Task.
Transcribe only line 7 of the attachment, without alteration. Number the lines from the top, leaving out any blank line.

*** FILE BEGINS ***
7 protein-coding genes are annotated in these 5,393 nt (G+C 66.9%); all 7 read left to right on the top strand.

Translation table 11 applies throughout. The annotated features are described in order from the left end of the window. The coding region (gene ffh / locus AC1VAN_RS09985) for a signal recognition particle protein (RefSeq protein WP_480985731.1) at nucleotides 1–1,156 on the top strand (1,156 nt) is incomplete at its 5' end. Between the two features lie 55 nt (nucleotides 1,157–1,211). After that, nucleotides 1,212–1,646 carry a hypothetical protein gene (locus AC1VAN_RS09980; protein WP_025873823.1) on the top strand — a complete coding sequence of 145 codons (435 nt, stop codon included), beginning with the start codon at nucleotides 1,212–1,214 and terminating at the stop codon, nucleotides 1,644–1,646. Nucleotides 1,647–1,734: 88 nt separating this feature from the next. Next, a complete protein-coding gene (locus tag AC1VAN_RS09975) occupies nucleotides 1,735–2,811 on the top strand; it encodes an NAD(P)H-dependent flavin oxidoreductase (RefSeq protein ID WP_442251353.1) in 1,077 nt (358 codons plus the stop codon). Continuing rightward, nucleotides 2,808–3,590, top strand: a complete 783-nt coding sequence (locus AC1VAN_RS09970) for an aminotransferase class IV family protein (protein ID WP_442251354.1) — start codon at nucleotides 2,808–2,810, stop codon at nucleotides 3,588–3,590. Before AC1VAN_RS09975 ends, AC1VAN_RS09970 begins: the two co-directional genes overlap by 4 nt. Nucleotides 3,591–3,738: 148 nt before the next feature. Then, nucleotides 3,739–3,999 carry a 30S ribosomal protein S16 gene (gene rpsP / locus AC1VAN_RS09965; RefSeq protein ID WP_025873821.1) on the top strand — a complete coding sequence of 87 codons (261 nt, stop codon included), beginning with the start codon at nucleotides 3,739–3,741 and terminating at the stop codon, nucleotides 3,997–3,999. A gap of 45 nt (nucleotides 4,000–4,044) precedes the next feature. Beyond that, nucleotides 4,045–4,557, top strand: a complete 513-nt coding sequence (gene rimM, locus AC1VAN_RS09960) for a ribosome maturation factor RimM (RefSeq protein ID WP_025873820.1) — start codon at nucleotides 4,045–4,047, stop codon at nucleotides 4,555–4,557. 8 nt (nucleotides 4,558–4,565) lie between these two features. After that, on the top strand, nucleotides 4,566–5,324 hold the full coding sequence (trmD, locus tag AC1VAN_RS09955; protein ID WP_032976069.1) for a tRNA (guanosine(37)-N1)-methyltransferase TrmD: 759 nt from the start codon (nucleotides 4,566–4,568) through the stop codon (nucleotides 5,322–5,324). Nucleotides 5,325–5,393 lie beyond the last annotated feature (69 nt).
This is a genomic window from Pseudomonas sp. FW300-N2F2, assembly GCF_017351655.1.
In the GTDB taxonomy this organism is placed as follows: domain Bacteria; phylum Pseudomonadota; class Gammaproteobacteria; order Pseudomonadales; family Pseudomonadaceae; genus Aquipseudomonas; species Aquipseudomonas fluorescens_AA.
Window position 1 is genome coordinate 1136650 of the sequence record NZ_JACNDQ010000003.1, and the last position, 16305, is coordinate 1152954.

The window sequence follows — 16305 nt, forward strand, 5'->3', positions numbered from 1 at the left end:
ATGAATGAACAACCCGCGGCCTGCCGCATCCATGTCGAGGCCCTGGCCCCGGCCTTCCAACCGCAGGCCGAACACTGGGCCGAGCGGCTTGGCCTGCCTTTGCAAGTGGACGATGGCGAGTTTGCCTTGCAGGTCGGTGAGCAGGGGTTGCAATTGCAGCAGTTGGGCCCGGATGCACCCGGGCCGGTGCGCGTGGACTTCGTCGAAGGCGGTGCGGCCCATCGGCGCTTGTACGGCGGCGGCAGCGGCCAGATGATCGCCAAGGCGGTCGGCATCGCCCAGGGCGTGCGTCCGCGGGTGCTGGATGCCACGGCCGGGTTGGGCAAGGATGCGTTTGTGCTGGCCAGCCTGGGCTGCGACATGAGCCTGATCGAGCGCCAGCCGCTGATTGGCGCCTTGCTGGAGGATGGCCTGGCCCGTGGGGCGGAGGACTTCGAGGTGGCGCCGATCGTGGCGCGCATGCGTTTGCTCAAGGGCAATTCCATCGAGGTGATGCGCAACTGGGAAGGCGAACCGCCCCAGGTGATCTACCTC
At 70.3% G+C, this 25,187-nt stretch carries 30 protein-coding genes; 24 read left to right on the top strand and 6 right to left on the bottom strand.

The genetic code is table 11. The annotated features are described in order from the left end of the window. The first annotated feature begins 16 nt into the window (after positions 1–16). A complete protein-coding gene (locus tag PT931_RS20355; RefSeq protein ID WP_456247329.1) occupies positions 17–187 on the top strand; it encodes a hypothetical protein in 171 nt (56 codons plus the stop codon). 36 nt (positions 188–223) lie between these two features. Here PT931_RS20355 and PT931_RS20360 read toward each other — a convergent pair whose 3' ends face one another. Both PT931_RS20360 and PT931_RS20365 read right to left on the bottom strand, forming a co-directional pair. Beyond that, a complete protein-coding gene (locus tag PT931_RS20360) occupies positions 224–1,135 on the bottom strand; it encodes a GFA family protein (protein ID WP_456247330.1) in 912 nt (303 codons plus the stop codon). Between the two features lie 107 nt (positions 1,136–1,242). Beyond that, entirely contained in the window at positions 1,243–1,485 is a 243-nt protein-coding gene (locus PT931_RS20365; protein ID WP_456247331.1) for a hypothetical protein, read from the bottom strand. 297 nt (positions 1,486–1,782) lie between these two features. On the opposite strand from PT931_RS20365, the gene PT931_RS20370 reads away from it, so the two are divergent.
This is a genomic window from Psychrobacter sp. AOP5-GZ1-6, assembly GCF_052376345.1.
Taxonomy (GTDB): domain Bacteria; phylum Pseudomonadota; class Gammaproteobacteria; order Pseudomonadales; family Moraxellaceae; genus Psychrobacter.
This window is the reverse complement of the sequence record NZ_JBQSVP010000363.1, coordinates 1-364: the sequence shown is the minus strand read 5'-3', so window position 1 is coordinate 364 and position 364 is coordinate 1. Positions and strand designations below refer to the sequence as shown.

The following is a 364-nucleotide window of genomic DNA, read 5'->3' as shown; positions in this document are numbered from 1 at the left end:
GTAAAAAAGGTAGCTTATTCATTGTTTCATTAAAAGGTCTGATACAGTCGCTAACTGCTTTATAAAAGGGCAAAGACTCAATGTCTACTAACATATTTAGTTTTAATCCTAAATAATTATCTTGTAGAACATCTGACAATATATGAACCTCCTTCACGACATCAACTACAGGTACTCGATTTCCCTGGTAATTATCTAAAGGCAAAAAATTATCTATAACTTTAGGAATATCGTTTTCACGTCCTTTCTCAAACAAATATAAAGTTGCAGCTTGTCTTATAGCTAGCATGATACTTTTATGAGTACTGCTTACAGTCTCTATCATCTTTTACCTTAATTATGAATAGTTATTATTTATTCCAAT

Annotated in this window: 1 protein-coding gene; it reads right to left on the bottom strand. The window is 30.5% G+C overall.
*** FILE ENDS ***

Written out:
ATGAATGAACAACCCGCGGCCTGCCGCATCCATGTCGAGGCCCTGGCCCCGGCCTTCCAACCGCAGGCCGAACACTGGGCCGAGCGGCTTGGCCTGCCTTTGCAAGTGGACGATGGCGAGTTTGCCTTGCAGGTCGGTGAGCAGGGGTTGCAATTGCAGCAGTTGGGCCCGGATGCACCCGGGCCGGTGCGCGTGGACTTCGTCGAAGGCGGTGCGGCCCATCGGCGCTTGTACGGCGGCGGCAGCGGCCAGATGATCGCCAAGGCGGTCGGCATCGCCCAGGGCGTGCGTCCGCGGGTGCTGGATGCCACGGCCGGGTTGGGCAAGGATGCGTTTGTGCTGGCCAGCCTGGGCTGCGACATGAGCCTGATCGAGCGCCAGCCGCTGATTGGCGCCTTGCTGGAGGATGGCCTGGCCCGTGGGGCGGAGGACTTCGAGGTGGCGCCGATCGTGGCGCGCATGCGTTTGCTCAAGGGCAATTCCATCGAGGTGATGCGCAACTGGGAAGGCGAACCGCCCCAGGTGATCTACCTC